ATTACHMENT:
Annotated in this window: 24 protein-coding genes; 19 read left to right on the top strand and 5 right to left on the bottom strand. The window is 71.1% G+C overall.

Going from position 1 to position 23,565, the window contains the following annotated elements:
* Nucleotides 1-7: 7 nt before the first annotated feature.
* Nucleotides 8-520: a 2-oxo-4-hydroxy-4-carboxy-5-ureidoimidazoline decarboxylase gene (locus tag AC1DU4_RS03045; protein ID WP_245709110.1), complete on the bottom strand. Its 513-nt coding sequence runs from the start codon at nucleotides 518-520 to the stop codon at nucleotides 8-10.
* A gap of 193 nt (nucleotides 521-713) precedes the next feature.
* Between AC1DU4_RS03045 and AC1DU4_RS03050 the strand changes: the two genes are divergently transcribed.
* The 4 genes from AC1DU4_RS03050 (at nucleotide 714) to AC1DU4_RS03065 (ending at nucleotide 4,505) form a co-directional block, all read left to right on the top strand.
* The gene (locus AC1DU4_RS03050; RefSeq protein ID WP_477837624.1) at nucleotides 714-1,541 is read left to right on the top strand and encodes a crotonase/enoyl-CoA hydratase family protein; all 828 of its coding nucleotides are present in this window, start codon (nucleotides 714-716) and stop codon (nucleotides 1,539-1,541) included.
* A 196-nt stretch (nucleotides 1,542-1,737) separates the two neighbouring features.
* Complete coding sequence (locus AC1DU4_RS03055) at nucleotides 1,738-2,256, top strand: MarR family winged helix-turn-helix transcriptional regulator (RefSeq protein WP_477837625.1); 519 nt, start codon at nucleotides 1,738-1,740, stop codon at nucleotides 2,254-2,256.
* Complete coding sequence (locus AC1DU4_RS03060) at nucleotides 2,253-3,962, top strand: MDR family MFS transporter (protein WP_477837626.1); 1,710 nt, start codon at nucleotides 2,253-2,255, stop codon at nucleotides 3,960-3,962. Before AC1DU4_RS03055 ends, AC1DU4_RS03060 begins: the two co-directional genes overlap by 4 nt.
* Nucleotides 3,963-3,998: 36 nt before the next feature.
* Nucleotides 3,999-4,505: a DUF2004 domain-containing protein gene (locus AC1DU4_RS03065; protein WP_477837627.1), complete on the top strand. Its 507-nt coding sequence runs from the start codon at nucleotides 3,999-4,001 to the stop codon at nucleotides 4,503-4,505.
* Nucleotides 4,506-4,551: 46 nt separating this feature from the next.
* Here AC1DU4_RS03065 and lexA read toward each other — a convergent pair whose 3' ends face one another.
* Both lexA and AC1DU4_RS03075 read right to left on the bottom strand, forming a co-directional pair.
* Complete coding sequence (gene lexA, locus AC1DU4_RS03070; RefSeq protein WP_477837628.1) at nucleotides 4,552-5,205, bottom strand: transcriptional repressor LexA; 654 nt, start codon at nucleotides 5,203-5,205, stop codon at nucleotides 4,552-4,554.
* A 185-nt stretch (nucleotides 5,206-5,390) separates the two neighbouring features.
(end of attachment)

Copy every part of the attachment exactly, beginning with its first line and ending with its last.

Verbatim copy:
Annotated in this window: 24 protein-coding genes; 19 read left to right on the top strand and 5 right to left on the bottom strand. The window is 71.1% G+C overall.

Going from position 1 to position 23,565, the window contains the following annotated elements:
* Nucleotides 1-7: 7 nt before the first annotated feature.
* Nucleotides 8-520: a 2-oxo-4-hydroxy-4-carboxy-5-ureidoimidazoline decarboxylase gene (locus tag AC1DU4_RS03045; protein ID WP_245709110.1), complete on the bottom strand. Its 513-nt coding sequence runs from the start codon at nucleotides 518-520 to the stop codon at nucleotides 8-10.
* A gap of 193 nt (nucleotides 521-713) precedes the next feature.
* Between AC1DU4_RS03045 and AC1DU4_RS03050 the strand changes: the two genes are divergently transcribed.
* The 4 genes from AC1DU4_RS03050 (at nucleotide 714) to AC1DU4_RS03065 (ending at nucleotide 4,505) form a co-directional block, all read left to right on the top strand.
* The gene (locus AC1DU4_RS03050; RefSeq protein ID WP_477837624.1) at nucleotides 714-1,541 is read left to right on the top strand and encodes a crotonase/enoyl-CoA hydratase family protein; all 828 of its coding nucleotides are present in this window, start codon (nucleotides 714-716) and stop codon (nucleotides 1,539-1,541) included.
* A 196-nt stretch (nucleotides 1,542-1,737) separates the two neighbouring features.
* Complete coding sequence (locus AC1DU4_RS03055) at nucleotides 1,738-2,256, top strand: MarR family winged helix-turn-helix transcriptional regulator (RefSeq protein WP_477837625.1); 519 nt, start codon at nucleotides 1,738-1,740, stop codon at nucleotides 2,254-2,256.
* Complete coding sequence (locus AC1DU4_RS03060) at nucleotides 2,253-3,962, top strand: MDR family MFS transporter (protein WP_477837626.1); 1,710 nt, start codon at nucleotides 2,253-2,255, stop codon at nucleotides 3,960-3,962. Before AC1DU4_RS03055 ends, AC1DU4_RS03060 begins: the two co-directional genes overlap by 4 nt.
* Nucleotides 3,963-3,998: 36 nt before the next feature.
* Nucleotides 3,999-4,505: a DUF2004 domain-containing protein gene (locus AC1DU4_RS03065; protein WP_477837627.1), complete on the top strand. Its 507-nt coding sequence runs from the start codon at nucleotides 3,999-4,001 to the stop codon at nucleotides 4,503-4,505.
* Nucleotides 4,506-4,551: 46 nt separating this feature from the next.
* Here AC1DU4_RS03065 and lexA read toward each other — a convergent pair whose 3' ends face one another.
* Both lexA and AC1DU4_RS03075 read right to left on the bottom strand, forming a co-directional pair.
* Complete coding sequence (gene lexA, locus AC1DU4_RS03070; RefSeq protein WP_477837628.1) at nucleotides 4,552-5,205, bottom strand: transcriptional repressor LexA; 654 nt, start codon at nucleotides 5,203-5,205, stop codon at nucleotides 4,552-4,554.
* A 185-nt stretch (nucleotides 5,206-5,390) separates the two neighbouring features.